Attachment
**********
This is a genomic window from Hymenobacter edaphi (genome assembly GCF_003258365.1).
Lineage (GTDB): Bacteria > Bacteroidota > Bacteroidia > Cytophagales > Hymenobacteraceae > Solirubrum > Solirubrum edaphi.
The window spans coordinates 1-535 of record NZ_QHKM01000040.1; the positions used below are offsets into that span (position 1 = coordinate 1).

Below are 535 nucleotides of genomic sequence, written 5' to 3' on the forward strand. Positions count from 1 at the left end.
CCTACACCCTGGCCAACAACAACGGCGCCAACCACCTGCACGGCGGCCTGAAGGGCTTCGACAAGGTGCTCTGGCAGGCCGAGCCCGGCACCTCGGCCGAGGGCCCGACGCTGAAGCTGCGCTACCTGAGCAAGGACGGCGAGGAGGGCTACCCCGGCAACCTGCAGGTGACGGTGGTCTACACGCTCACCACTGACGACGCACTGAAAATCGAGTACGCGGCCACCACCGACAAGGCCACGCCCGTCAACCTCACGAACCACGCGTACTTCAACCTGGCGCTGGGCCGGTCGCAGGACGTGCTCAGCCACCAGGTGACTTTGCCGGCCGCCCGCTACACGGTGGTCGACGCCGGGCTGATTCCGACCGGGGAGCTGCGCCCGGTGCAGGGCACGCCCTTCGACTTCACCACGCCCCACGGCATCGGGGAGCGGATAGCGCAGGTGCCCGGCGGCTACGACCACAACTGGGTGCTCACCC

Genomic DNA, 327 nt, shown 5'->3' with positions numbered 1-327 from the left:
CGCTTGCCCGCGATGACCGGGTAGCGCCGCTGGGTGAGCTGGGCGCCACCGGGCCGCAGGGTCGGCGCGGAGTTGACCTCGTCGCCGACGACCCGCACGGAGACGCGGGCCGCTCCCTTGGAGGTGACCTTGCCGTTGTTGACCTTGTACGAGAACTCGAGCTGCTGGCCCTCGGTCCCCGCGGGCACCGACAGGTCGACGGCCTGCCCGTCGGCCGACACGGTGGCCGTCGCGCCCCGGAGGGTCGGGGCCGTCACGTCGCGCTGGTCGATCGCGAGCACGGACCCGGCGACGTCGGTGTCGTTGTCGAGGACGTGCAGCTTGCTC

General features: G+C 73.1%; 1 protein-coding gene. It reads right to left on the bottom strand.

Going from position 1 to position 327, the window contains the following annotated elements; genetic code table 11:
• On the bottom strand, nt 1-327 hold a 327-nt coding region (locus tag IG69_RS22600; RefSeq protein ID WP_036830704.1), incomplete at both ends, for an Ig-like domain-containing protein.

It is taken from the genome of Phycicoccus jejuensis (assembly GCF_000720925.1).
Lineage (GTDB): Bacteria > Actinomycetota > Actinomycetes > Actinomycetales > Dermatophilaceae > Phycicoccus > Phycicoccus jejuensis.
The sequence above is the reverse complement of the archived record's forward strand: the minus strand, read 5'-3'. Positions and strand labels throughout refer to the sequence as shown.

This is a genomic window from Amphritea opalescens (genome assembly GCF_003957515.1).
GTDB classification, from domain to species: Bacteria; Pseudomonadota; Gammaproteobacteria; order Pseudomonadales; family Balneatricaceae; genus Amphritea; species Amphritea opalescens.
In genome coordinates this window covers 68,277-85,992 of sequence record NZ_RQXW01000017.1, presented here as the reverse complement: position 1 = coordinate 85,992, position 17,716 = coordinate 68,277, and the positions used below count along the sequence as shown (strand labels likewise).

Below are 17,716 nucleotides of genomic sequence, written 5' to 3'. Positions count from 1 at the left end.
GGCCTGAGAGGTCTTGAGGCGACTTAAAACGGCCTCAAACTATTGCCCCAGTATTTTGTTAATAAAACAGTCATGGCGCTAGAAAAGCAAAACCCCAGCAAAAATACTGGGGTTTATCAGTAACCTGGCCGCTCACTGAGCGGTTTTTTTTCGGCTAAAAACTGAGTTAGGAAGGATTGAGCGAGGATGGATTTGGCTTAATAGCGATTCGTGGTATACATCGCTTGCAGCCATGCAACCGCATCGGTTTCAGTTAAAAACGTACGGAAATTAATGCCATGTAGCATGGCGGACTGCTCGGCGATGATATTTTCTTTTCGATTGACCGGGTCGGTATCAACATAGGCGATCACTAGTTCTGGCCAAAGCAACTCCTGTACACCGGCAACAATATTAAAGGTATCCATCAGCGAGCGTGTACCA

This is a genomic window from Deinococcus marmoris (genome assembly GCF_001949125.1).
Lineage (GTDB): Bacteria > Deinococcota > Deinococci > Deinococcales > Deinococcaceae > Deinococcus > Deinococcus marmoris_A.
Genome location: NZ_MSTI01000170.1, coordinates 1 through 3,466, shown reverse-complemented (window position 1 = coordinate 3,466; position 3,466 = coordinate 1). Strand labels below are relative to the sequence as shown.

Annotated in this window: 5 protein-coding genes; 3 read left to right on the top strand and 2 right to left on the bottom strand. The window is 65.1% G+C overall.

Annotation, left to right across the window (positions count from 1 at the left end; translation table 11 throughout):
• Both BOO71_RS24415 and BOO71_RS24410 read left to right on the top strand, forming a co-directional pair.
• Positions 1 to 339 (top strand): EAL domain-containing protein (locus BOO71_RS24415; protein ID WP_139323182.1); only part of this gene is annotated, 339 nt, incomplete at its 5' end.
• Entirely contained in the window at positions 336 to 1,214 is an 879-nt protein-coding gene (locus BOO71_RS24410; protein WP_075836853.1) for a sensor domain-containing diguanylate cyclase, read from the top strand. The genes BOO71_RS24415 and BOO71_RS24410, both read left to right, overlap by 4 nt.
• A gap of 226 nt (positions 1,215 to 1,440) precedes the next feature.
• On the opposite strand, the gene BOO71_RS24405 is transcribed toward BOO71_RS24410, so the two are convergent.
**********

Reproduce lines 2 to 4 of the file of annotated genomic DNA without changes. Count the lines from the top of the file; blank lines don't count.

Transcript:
Lineage (GTDB): Bacteria > Bacteroidota > Bacteroidia > Cytophagales > Hymenobacteraceae > Solirubrum > Solirubrum edaphi.
The window spans coordinates 1-535 of record NZ_QHKM01000040.1; the positions used below are offsets into that span (position 1 = coordinate 1).

Below are 535 nucleotides of genomic sequence, written 5' to 3' on the forward strand. Positions count from 1 at the left end.